King salmon enhancement project keeps rivers stocked

The Kodiak Regional Aquaculture Association’s Pillar Creek hatchery. (Andrew Walter photo)

This year’s first official entry in the Kodiak King Salmon Derby from the American River weighed in Tuesday at 18 pounds, as anglers take advantage of a king salmon enhancement project on the Kodiak road system.

“The program has been about 11 years in development,” Alaska Department of Fish and Game area sport fish biologist Donn Tracy said.

ADF&G contracted with the Kodiak Regional Aquaculture Association (KRAA) to stimulate the local economy by filling a gap in the sport fish season before the silvers arrive in late summer. Tracy said the success of king runs in American River in Middle Bay and the Olds River in Kalsin Bay show the program is robust, having survived challenges including floods, predation and vandalism.

People seem to have gotten the news.

“I think the interest is growing every day,” said Tracy, who saw about 30 anglers during a recent visit to the Olds River. The program aims for a 100 percent harvest of the kings bred at the KRAA’s Pillar Creek hatchery. Without a way to count the returning fish, Tracy could only estimate how many have were available in the American and Olds rivers.

“Last year there was probably maybe four to five hundred fish in each drainage and this year there are probably more,” he said. “As long as we can maintain a good release of smolt we should continue to see a good return of fish in both those rivers.”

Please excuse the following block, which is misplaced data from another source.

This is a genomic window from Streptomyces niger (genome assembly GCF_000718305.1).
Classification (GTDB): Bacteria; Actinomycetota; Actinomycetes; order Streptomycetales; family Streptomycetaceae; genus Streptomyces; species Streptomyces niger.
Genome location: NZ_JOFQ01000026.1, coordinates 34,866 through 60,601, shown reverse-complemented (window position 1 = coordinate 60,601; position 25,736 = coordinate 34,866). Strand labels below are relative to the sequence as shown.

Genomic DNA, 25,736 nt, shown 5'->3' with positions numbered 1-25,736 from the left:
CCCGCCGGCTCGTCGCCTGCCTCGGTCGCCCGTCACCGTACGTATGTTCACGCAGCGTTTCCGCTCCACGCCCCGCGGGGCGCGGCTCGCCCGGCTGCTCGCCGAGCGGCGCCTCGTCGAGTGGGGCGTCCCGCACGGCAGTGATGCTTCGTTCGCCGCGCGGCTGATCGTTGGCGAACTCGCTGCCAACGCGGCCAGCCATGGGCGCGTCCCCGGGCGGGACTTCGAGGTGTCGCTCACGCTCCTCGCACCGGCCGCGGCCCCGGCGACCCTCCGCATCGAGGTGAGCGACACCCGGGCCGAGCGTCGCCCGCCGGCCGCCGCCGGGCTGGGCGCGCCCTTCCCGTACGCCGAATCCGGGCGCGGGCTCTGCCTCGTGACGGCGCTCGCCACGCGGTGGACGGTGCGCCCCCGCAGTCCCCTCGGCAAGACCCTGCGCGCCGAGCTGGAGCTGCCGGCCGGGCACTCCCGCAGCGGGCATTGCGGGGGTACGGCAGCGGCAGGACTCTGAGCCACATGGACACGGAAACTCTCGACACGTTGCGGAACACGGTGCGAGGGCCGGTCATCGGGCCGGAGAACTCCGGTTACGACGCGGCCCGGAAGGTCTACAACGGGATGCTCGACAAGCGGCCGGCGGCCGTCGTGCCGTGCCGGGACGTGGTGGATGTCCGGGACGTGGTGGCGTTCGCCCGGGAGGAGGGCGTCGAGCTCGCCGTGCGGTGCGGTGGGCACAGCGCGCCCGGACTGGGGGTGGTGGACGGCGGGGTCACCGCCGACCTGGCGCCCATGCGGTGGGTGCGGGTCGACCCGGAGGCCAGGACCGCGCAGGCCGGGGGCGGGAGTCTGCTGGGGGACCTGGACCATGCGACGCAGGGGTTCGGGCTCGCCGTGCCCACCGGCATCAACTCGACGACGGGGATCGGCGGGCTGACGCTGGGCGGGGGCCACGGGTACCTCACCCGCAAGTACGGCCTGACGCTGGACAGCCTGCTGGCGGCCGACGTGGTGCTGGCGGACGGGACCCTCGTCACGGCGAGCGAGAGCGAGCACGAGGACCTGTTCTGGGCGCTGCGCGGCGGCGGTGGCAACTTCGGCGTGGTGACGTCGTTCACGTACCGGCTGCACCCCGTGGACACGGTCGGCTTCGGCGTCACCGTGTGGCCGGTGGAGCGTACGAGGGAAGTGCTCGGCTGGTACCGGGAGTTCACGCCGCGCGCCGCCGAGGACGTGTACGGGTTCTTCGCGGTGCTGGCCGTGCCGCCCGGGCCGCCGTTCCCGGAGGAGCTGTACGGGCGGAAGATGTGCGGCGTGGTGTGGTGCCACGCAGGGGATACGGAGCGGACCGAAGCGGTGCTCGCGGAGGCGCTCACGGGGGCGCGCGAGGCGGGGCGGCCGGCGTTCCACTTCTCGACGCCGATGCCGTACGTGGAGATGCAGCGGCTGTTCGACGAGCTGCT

The original stock for the project came from the Karluk River. The first fish were brought to the Pillar Creek hatchery in 2001.

King salmon have a long life cycle compared to other species, spending three or four years in the ocean before returning to their home rivers to spawn and die, Tracy said. Since smolt from Pillar Creek were first introduced to the American and Olds rivers in 2007, the first adults returned in 2010.

While Monashka Creek near the hatchery is also open for king salmon sport fishing, ADF&G has lowered the daily bag limit there to one legal-sized fish. Tracy said they want to encourage anglers to try the American and Olds rivers, where the limit is two per day, taking some pressure off the developing brood stock of female king salmon in Monashka.

However, an unusually dry June may have delayed the main part of the king salmon run.

“All the rivers and creeks are at critically low levels right now,” Tracy said. He said few fish have moved in to the rivers so far, but if another inch of rain falls, “overnight those rivers would fill up with king salmon.”

Despite the rising interest, Tracy sees mostly Kodiak residents taking advantage of the enhanced salmon runs, and said it’s hard to imagine Kodiak rivers developing the shoulder-to-shoulder “combat fishing” seen on the Kenai Peninsula.

ADF&G pays KRAA about $80,000 per year for work hatching kings, cohos and rainbow trout, with money collected from the sale of sport fish licenses.